Well, my family and I got through another big northeastern storm without any damage or power outage. But we were lucky. More than 100,000 in Massachusetts alone are still without power, and some may not have electricity for days.
Storms like the blizzard Nemo and Hurricane Sandy are taking their toll on people’s energy-dependent psyches. More and more who can afford it purchase generators, and still others contemplate using solar photovoltaic panels to power their homes if needed.
The problem with solar, though, is that unless you have batteries to store the energy generated, the system is tied to the electric grid to sell back the power you’re not using to the utility, and your whole system will shut down along with the power to prevent dangerous backfeeding on the power lines.
We’re seeing energy storage systems that work with solar, wind and generators such as RoseWater’s Energy Storage Hub and NewPower’s Emergency Back-up Power System, though at $30,000 to $45,000, the prices are steep. This is something for businesses or very upscale homes.
Systems like these can store several hours of backup energy produced by the solar system or generator, powering most of the circuits in your building, much like a straight generator hook up.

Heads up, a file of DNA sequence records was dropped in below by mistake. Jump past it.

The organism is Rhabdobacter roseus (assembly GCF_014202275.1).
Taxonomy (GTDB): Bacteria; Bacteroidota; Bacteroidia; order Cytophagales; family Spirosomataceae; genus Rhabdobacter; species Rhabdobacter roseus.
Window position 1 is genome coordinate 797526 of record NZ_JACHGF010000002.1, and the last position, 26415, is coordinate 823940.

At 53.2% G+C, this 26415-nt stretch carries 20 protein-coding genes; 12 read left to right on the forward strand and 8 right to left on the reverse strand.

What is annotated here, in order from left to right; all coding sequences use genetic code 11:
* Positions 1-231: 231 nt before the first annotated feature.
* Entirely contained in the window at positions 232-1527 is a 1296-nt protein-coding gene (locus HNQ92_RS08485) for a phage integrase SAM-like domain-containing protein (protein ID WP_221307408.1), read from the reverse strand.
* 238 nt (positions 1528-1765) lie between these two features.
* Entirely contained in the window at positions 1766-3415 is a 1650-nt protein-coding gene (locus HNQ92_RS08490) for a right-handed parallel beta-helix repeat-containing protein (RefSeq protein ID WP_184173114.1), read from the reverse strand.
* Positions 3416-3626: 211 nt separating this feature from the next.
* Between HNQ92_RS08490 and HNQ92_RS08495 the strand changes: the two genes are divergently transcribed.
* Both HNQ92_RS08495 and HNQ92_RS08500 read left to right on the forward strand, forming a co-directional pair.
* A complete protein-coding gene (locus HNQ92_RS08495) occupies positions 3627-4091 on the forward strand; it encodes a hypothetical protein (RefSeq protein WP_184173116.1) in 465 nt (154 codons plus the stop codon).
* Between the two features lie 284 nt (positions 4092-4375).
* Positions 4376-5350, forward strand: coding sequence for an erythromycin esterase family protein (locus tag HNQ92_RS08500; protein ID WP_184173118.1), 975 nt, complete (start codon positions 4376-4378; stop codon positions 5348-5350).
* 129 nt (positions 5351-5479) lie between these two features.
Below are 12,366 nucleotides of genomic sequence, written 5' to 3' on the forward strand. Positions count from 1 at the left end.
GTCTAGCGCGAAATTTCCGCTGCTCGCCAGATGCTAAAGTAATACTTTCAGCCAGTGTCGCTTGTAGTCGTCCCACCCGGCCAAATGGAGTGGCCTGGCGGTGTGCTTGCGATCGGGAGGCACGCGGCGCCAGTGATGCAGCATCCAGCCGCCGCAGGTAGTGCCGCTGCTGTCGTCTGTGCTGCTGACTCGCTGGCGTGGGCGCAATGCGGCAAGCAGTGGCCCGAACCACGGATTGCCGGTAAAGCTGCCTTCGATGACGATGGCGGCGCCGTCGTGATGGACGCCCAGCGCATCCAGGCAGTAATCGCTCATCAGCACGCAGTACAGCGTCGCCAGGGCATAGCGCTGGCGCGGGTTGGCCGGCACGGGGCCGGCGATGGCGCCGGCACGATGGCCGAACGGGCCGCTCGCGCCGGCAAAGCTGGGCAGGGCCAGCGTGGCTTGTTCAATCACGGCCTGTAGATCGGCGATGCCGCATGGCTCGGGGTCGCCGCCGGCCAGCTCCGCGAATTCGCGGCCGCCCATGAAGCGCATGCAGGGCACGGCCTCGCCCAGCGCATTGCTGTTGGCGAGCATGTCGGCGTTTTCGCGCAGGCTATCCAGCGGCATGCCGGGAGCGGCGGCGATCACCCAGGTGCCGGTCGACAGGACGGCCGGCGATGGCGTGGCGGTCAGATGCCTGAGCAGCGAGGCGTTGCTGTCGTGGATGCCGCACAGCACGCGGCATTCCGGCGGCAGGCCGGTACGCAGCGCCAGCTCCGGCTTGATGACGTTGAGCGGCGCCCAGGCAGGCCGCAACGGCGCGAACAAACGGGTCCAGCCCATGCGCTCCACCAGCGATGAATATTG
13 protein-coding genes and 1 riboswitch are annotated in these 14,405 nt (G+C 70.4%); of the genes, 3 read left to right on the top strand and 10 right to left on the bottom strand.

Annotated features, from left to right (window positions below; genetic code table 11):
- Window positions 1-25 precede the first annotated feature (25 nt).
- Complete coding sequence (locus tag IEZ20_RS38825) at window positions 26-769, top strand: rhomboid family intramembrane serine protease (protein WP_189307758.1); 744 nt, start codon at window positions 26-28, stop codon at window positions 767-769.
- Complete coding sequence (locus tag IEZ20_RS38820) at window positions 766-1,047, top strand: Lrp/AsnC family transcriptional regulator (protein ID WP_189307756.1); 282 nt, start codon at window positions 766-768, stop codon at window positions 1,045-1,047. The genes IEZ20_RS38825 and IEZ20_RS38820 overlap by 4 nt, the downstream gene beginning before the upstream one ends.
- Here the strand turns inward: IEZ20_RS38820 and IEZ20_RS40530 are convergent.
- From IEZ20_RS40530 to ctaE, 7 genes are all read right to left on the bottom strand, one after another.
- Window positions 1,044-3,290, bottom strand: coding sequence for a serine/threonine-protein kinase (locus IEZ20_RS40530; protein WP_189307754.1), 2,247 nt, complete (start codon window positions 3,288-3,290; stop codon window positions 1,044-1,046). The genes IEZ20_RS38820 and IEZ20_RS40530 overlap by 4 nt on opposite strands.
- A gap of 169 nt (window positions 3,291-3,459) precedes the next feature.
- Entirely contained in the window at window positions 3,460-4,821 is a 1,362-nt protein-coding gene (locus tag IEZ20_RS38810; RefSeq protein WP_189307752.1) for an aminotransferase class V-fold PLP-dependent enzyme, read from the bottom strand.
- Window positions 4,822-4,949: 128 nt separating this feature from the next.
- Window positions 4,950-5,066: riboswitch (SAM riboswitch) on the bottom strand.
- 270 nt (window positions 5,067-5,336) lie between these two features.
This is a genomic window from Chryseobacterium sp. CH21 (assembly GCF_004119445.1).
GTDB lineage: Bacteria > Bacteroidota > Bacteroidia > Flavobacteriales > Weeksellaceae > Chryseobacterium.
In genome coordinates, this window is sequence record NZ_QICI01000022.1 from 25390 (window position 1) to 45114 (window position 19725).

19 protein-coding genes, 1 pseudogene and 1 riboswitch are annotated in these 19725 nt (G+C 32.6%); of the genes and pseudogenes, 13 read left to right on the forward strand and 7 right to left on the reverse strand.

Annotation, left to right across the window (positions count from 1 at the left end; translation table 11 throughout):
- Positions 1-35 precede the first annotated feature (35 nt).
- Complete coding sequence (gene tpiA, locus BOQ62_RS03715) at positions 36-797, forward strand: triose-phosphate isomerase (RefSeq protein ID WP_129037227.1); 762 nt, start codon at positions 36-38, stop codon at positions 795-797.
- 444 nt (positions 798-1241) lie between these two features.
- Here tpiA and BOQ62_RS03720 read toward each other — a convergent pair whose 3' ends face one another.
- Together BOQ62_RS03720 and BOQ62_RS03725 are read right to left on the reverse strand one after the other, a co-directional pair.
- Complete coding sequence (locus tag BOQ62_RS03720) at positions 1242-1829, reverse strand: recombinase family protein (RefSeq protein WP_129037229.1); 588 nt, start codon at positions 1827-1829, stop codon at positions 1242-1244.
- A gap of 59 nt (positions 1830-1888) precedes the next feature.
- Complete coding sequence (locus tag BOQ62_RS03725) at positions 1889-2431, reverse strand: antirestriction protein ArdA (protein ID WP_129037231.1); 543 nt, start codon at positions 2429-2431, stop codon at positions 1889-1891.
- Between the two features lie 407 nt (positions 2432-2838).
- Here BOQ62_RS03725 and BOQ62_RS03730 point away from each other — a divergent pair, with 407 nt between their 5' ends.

Efficiency Becomes More Vital
Even with all of this redundant storage, there is still a need for greater energy efficiency inside a home or business. If certain circuits are powered in your home or business for emergency backup, and you only have so much energy stored in batteries, energy conservation becomes even more vital.
That’s why it’s wise to sell these systems along with an energy management system within a home or business, so lights or other devices can be powered down if battery storage levels are low. That’s what happens in this off-the-grid home that relies on solar storage and control systems.
The moral: Don’t stop just by selling a cool power storage system that will allow people to use energy when the power is out. Sell efficiency inside a home or business as well, and they will get even more out of these systems. That can include building management systems, home control, energy monitoring, lighting control, occupancy sensing, plug control so devices can be turned off, motorized window and shade control, A/V rack control and monitoring through IP-addressable power conditioning systems. The list goes on and on.
There is a blizzard of efficiency opportunities for the extreme weather many climatologists expect us to experience with greater and greater frequency. Power storage and solar systems are perfect entry points to these. Don’t stop at them.